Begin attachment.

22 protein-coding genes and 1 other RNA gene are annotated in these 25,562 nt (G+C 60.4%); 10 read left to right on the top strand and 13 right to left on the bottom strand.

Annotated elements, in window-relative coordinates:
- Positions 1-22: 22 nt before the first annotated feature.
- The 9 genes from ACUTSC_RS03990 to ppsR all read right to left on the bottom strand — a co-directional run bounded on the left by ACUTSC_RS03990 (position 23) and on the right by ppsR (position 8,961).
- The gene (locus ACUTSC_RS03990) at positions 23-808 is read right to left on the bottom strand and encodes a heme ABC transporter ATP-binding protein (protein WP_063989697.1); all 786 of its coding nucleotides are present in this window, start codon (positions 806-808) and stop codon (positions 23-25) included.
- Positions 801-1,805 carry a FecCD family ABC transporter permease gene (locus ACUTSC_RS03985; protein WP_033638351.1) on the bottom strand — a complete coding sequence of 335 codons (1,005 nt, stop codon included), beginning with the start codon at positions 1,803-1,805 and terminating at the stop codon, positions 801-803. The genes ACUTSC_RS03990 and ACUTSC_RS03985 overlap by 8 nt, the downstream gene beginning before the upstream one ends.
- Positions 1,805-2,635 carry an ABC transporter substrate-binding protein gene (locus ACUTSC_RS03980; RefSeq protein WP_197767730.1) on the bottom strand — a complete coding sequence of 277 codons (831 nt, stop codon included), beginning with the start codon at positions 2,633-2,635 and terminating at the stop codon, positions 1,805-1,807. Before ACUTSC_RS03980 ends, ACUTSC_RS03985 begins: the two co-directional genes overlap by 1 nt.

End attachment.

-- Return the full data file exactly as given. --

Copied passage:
22 protein-coding genes and 1 other RNA gene are annotated in these 25,562 nt (G+C 60.4%); 10 read left to right on the top strand and 13 right to left on the bottom strand.

Annotated elements, in window-relative coordinates:
- Positions 1-22: 22 nt before the first annotated feature.
- The 9 genes from ACUTSC_RS03990 to ppsR all read right to left on the bottom strand — a co-directional run bounded on the left by ACUTSC_RS03990 (position 23) and on the right by ppsR (position 8,961).
- The gene (locus ACUTSC_RS03990) at positions 23-808 is read right to left on the bottom strand and encodes a heme ABC transporter ATP-binding protein (protein WP_063989697.1); all 786 of its coding nucleotides are present in this window, start codon (positions 806-808) and stop codon (positions 23-25) included.
- Positions 801-1,805 carry a FecCD family ABC transporter permease gene (locus ACUTSC_RS03985; protein WP_033638351.1) on the bottom strand — a complete coding sequence of 335 codons (1,005 nt, stop codon included), beginning with the start codon at positions 1,803-1,805 and terminating at the stop codon, positions 801-803. The genes ACUTSC_RS03990 and ACUTSC_RS03985 overlap by 8 nt, the downstream gene beginning before the upstream one ends.
- Positions 1,805-2,635 carry an ABC transporter substrate-binding protein gene (locus ACUTSC_RS03980; RefSeq protein WP_197767730.1) on the bottom strand — a complete coding sequence of 277 codons (831 nt, stop codon included), beginning with the start codon at positions 2,633-2,635 and terminating at the stop codon, positions 1,805-1,807. Before ACUTSC_RS03980 ends, ACUTSC_RS03985 begins: the two co-directional genes overlap by 1 nt.